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RE: Two different sets of experiences about non-English identifiers

Look, I'm Bulgarian. I use the Cyrillic charset and don't see who would stop
me to use cyrillic tag-names ?

I cannot understand why there must be so English-specific restrictions,
after all English is not the only spoken language. I think that others
non-English speakers will agree. In the past, languages like C/C++, Pascal,
COBOL, etc. where written by English speakers, and of course they were using
English keywords. This is fine, but this *was* in the past. After that many
attempts for internationalization were made - in OSes, applications, even
BIOS programs.

The world is heading towards the idea "every program/document/tool/OS must
be available in every possible spoken language". We are too far from that
though, but we couldn't possibly get there by statements like "...ah well -
we are speaking English, so lets just assume everyone else does". Please, do
not be so near-sighted. Internationalization is the future. Unicode is a
good begining. There aren't many tools that support it ? No problem, they
will be made. OSes will develop support for it. It's just a matter of time.

So please, do not assume English is the only language for element-names,
attributes, etc. Because it isn't.


-----Original Message-----
From: XML Everywhere [mailto:host@xmleverywhere.com]
Sent: Friday, July 13, 2001 10:31 AM
To: xml-dev@lists.xml.org
Subject: Re: Two different sets of experiences about non-English identifiers

English is the lingua franca for business, ergo XML
tags should only contain ASCII.  That's a good
guideline if you're writing a  DTD for commerce.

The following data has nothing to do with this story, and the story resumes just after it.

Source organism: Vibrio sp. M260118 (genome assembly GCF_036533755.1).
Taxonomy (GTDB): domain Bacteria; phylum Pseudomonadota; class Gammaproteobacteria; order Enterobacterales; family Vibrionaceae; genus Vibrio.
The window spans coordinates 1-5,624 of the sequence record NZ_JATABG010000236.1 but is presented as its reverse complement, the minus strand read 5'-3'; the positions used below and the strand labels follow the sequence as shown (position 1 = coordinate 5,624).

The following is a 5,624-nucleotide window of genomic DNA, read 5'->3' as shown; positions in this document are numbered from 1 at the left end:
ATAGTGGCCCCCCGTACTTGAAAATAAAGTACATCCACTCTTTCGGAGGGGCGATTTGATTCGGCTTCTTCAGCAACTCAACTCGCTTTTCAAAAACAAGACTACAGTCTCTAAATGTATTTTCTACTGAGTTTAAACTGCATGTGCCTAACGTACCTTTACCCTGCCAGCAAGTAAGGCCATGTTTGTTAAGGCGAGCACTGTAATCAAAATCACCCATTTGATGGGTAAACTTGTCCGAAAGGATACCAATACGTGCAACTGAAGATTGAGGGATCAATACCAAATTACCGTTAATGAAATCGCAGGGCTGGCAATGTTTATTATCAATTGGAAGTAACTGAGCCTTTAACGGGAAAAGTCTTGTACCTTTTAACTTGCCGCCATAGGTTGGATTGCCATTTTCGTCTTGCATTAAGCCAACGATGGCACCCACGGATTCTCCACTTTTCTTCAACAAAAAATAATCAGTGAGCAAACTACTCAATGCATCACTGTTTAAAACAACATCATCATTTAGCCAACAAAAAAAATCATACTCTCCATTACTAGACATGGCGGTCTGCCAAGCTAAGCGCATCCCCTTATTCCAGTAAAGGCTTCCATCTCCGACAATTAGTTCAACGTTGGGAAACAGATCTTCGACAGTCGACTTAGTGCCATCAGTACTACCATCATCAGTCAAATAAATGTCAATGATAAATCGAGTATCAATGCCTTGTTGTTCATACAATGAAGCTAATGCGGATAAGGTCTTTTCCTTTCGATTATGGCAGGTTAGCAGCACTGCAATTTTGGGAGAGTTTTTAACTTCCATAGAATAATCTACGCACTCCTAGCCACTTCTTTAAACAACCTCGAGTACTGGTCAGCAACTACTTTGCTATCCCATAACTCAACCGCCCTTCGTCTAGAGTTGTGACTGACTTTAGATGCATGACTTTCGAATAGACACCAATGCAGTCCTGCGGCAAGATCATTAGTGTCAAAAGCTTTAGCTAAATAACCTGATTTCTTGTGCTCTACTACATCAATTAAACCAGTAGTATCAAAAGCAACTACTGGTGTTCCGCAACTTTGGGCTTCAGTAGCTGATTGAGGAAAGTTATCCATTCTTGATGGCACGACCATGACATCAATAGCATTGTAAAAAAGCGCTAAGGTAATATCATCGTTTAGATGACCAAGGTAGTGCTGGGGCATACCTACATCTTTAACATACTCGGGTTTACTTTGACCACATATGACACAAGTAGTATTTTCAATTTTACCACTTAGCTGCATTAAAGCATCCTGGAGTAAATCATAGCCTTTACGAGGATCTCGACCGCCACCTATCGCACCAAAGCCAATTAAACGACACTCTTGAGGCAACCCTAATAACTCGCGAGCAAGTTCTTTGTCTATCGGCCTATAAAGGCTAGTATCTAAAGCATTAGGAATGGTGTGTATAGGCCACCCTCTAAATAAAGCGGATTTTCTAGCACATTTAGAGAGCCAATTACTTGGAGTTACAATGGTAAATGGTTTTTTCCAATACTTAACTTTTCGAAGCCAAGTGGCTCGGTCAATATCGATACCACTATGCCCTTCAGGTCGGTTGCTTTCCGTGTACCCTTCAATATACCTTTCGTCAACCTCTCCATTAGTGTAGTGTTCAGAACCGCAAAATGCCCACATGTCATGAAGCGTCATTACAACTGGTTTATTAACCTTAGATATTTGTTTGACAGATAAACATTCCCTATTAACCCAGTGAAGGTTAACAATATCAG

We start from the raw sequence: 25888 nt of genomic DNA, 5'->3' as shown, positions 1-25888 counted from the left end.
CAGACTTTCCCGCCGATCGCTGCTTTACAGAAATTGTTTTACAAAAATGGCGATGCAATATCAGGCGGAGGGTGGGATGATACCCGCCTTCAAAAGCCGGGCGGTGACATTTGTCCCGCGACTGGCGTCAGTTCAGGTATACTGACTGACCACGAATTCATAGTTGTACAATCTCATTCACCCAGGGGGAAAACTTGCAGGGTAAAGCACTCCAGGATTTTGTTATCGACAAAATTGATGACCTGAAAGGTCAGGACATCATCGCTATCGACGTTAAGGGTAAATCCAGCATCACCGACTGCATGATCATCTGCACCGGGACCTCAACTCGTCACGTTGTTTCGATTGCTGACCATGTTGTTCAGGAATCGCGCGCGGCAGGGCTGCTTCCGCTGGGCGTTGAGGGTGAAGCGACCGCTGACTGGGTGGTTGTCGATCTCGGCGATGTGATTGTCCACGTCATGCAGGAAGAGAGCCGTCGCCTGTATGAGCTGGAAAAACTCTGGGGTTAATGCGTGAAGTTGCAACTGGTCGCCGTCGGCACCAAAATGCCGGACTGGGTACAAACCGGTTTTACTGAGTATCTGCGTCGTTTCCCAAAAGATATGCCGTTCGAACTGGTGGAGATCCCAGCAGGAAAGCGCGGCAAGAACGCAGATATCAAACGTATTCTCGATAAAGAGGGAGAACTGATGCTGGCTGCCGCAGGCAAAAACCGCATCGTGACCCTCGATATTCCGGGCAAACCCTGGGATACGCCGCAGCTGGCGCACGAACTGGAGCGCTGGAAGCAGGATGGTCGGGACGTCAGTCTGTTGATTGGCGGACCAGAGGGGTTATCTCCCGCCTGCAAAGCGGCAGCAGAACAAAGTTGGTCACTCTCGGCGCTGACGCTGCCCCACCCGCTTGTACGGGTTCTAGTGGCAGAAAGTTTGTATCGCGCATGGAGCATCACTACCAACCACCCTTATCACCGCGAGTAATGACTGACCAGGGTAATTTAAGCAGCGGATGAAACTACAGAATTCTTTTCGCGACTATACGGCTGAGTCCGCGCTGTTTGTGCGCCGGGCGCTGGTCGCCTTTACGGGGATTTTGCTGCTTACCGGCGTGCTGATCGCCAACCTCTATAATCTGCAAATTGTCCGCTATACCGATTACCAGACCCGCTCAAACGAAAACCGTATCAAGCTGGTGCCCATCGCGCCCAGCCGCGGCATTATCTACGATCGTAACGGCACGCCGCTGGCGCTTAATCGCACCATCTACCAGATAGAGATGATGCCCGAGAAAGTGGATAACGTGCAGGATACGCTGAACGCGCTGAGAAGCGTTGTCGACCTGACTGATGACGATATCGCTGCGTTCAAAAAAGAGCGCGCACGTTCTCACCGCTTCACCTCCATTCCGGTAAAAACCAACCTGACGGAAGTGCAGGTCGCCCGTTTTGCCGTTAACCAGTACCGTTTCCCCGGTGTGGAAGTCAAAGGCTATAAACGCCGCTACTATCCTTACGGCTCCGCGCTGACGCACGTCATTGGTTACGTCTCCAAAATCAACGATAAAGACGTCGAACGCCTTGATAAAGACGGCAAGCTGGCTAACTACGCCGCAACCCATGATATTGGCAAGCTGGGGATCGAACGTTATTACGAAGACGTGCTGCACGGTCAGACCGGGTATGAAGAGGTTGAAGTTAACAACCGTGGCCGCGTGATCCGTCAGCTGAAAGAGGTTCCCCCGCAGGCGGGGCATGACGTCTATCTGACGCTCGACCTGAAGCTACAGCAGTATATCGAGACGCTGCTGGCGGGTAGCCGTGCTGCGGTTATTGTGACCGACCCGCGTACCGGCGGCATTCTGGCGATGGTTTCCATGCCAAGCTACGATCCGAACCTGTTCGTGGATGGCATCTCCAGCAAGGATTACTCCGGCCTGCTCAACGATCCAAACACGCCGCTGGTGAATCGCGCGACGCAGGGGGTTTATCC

But other applications need not heed this advice.

I do not completely understand Unicode or character
encodings in general.  Few people do and fewer
tools support them.  Operating systems don't
handle non-ASCII code pages very well.

Those are good reasons to be cautious.
But character encoding issues
apply equally well to the whole
document, not just to names.

As of yet, nobody has made a good argument
as to why XML names are so restrictive.

Who hasn't been surprised and a
little miffed that values for "ID" attributes
can't start with a number?

It's fine to reserve some characters
for future use (such as punctuation),
but an element name is not
like a C++ variable name.  At
least there is no good reason why
they should be restricted as such.  It's
just what the gods decided at the
time, probably because they are, of course,

So gods, explain yourselves.  Or,
being gods, you have the luxury
of not having to answer to anyone.

----- Original Message -----
From: "Don Park" <donpark@docuverse.com>
To: <xml-dev@lists.xml.org>
Sent: Thursday, July 12, 2001 10:29 PM
Subject: RE: Two different sets of experiences about non-English identifiers

Immediate advantages of native tag names cannot be denied, but at what cost?
Yes, little XSLT or Perl can translate, but cost of realizing 'can' is not
zero.  A Korean bank, which decided two years ago to use native tag names
companywide, now has to merge with an American bank, some heads will roll
when the CEO is faced with the bill.  My point is that we donot understands
the issues fully, and we need to find out before such practice becomes
unreversably common.

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